The Expert’s Guide To Caring For Your Sportswear
If cashmere knits and silk shirts are the delicate, sensitive souls of our wardrobes, in need of the utmost love and attention, then sporty technical garments are the tough guys, right? Lycra, nylon, elastane: it’s these smart, everything-proof fabrics that sportswear designers typically turn to precisely for their stretchiness, support and strength. However, despite being made to withstand a weathering in spin class or the swimming pool, that level of muscle doesn’t automatically extend to our wash cycles. In fact, it seems that – in both life and matters sartorial – the toughest guys could do with a little extra TLC.
With that in mind, and at a time when many of us will be aspiring to amp up our exercise routines, we thought it wise to share a few tips on how to keep your workout gear in pristine condition. To do so, we solicited the advice of Mr Ludovic Blanc, the founder of Blanc, London’s most aesthetically pleasing eco dry-cleaners, and a keen runner himself. Blanc can be considered an oracle on everything sportswear-care – and accordingly the man to answer our burning questions. For example, should we be washing our workout gear by hand? And why on earth does our tank top still harbour a stench after several washes? Read on to discover his expert guide to keeping gym jerseys, cycling shorts and even sports shoes in tip-top shape.
Wash it on the same day
So you’ve stumbled home from a gruelling training session, whipped up a post-workout protein shake, tossed your kit in the laundry basket and indulged in a much-needed muscle soak. But before you settle onto the sofa and leave your sweat-drenched tee to marinate overnight, heed the advice of the experts. “Warm, moist fabrics are a breeding ground for bacteria,” warns Blanc. “It’s best to wash your sportswear as quickly as possible after exercising before all the bacteria has an opportunity to get embedded in your clothes.” Sure, tending to an extra load of laundry isn’t anyone’s choice way to unwind – much less so after you’ve expended any remaining dregs of energy on the rowing machine. Our advice: think of it as that final, painful rep in your workout routine – and duly reward yourself later.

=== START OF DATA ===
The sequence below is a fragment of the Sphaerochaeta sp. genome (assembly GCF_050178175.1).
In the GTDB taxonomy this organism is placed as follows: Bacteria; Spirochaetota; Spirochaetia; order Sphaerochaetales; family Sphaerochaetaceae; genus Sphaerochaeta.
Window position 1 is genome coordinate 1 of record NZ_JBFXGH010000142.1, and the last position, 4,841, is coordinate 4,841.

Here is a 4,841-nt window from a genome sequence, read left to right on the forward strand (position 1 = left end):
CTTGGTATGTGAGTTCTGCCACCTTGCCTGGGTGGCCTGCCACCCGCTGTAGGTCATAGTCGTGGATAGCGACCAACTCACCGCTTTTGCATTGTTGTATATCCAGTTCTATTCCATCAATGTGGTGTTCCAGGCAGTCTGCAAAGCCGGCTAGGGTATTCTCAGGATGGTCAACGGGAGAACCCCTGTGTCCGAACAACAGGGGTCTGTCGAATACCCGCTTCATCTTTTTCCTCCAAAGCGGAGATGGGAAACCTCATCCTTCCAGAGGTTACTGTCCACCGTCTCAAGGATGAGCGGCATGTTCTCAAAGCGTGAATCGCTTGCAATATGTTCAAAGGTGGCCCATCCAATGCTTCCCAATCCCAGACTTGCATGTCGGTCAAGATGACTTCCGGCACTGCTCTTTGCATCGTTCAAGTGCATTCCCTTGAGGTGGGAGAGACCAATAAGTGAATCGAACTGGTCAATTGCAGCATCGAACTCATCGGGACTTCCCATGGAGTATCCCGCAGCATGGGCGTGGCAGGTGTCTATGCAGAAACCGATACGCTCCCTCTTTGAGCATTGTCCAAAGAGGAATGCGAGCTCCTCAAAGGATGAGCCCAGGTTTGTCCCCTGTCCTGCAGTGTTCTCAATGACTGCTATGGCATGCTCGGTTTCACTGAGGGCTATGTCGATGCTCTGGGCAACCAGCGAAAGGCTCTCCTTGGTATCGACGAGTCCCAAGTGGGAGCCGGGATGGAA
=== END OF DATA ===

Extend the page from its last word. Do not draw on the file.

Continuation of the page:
Turn down the heat
Cheery news for busy types: there’s no need to spend your off-duty hours hunched over the sink, scrubbing each piece of lycra by hand. “Most sportswear garments are OK to go in the washing machine,” says Blanc, although he recommends always referring to the care label as the last word. As far as the setting is concerned, a piping-hot wash may appeal for its supposed abilitiles to nix any germs and odours, but in truth high heats are the number-one enemy of exercise gear. Instead, “cold, short and gentle” is Blanc’s mantra – in his own warehouse, he favours a non-toxic wet-cleaning technique (the “dry clean” label is universally something of a misnomer) that functions at much lower temperatures – and is thus gentler on fibres. At home, sceptical germophobes can ease any apprehensions by tossing in an anti-bacterial additive. Although, says Blanc, be sure to reach for one made from all-natural ingredients that’s kind to both skin and planet.